I’ve quickly recoded my last demo to use JS so that you can see how much easier the keyboard behaviour is. You can tab to the element and then press enter and it will open and then you can tab to the close icon and press enter and it will close. All without using the mouse.

I’ve also use js to copy the image and its title into the new modal automatically so there is no duplicate content. This allows the page to remain nicely underneath undisturbed. I hate it when elements disappear and appear somewhere else and is a usability failure.

I haven’t dotted all the i’s as that was a quick recode but the general idea is sound.

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I’d like to see the image detach from the page and glide to it’s new position on the modal. For me, that would help the user conceptualize what’s happening. In my application, i think it’s appropriate and useful, and just plain fun. Can we animate that?

That might be awkward. I’ll have to have a think about that.

Back tomorrow with some thoughts :slight_smile:

Here is one way of using a <dialog> element with relatively simple code:

(The ‘Esc’ key works.)


Thx! But trying for pure CSS.

Target revis

i noticed on any webpage, spacebar will open a link. That’s a universal, right? If the image on page is a link (or looks and acts like a link), then won’t keyboard users know to hit the spacebar? Would the :target method excel here?

I’ve also use js to copy the image and its title into the new modal automatically so there is no duplicate content.

Seems that if the movement between two positions is animated (from the page to the modal), then you’d be forced to do it with one image.

In my view there is no point at all striving for pure CSS. Of 509,314 visits to the UK Government’s home web page only 1113 definitely had JavaScript disabled (reference). Of these 1113 it is not clear how many were real people!. (For various possible reasons there were 4329 visits where it was not clear whether or not JavaScript was disabled in some way.)

If an extreme nerd has deliberately disabled JavaScript in their browser then they have to expect some limited functionality of web pages when they browse the internet.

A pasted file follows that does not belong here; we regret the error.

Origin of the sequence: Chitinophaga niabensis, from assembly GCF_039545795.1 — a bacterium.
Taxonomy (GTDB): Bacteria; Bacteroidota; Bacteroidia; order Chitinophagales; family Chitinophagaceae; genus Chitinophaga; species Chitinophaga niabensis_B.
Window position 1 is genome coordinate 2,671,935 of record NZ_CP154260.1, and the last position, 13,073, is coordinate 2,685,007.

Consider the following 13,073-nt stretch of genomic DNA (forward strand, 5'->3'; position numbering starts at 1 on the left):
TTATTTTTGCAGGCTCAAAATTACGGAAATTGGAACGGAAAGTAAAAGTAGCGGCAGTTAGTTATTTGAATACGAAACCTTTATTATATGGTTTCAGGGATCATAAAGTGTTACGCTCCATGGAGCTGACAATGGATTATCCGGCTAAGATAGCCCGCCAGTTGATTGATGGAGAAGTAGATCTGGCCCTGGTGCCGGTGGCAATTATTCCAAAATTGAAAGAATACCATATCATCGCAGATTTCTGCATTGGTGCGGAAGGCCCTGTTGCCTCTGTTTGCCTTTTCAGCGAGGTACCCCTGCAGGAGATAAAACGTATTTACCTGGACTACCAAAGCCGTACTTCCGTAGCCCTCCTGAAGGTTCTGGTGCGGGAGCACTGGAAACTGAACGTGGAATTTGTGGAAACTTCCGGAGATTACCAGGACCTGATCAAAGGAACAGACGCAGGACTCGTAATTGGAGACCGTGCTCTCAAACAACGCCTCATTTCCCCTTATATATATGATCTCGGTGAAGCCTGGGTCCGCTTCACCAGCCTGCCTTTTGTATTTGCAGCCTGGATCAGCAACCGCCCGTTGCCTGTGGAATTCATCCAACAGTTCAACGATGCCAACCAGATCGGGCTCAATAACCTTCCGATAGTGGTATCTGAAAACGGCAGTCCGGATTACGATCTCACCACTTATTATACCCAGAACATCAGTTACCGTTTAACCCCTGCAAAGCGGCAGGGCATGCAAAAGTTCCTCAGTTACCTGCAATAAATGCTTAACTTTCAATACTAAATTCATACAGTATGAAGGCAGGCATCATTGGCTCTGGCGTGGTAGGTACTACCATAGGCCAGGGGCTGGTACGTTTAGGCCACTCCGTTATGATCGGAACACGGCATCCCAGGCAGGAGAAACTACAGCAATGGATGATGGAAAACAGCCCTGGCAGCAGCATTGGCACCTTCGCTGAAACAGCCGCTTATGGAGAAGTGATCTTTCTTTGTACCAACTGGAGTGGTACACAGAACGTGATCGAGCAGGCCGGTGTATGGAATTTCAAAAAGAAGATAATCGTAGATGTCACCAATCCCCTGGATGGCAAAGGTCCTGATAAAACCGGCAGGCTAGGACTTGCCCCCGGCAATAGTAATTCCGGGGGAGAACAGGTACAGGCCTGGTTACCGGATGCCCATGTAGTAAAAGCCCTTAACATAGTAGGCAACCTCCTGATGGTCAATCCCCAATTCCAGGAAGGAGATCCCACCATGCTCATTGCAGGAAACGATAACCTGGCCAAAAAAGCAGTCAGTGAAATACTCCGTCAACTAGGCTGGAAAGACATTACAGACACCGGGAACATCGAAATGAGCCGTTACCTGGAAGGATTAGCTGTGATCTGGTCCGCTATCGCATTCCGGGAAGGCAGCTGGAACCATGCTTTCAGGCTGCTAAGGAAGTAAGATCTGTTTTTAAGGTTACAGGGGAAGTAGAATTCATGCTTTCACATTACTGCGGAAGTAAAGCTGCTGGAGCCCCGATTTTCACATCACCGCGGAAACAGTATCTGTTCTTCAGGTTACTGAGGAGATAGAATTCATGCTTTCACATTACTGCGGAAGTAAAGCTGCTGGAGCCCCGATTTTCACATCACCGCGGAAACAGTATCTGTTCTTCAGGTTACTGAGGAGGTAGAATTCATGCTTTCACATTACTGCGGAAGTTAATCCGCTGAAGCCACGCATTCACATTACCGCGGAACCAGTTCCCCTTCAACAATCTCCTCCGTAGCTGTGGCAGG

There’s no point making life difficult for yourself and degrading the experience of visitors to your website just to cater for an extremely small number of people who have deliberately disabled JavaScript in their browser. Anyway you could use the <noscript> tag to cater for them.

I don’t believe using JavaScript introduces any perceptible delay. Of course it could be argued that all the extra HTML and CSS needed to avoid using JavaScript will slow down page load.

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Any stats on that?

You say in post #6 that:

I have a web page with a very large amount of JavaScript (over 4000 lines) but everything seems to work instantly (albeit on a tower PC).

In my CodePen above (post #11), the code within the JavaScript function is taking less than 2ms (on my PC)…

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I forgot to mention: seeking a grid or flex for the sibling items.

This almost does what i have in mind, but the transition isn’t working. I realize it’s because the position property is changing from static to fixed. So left and top can’t animate. If there was a way to keep the same position property in both states then we could animate left & top transition.

Some other ideas:

  • grid-column: 1 / -1 - Supposed to break out of grid and spread from first to last col. Not working for me. https://www.joshwcomeau.com/css/full-bleed/
  • width: 100%; box-sizing: border-box - I don’t know how this is supposed to work, but not breaking out of the grid. https://stackoverflow.com/a/5219611/209942
  • Change the parent of the content. Might require JS, or maybe :before and after pseudoclasses to wrap it in a different parent?

As I suspected its not straight forward for a couple of reasons.

Firstly you can’t move an element out of its positioning scheme without the rest of the page collapsing into the space you left unless you place every other item on the page into an exact position. You could transform or relatively position the element leaving the original space empty though. The problem with that is you can’t move the element to the middle as that requires auto positioning and you can’t animate auto positions and would rely on too many magic numbers.

In your example you aren’t just moving the image you are also moving the bio text and other things with the image. That means when the image does eventually get to the modal you have to make room for all the other stuff as well. If it was just an image being moved then it would be easier but to move something from an in-flow position into another context but remain also in-flow at that fixed position presents a number of problems.

I have a very rough version working in my JS demo as a proof of concept but it’s a bit of a mess at the moment as I am short on time today. However it may serve as a proof of concept for further development and clearly displays the things that need to be accomplished.

(View on codepen as it won;t work in that small window.)

JS most definitely has it’s uses. A wise dev will use all available tools, based on situation.

Where JS and CSS can do the same thing, i think it’s fair to call it a matter of preference. I’m partial to CSS when possible. I prefer declarative coding to procedural. And the reasons listed above. Also, i think JS has greater potential to cause a memory leak than CSS.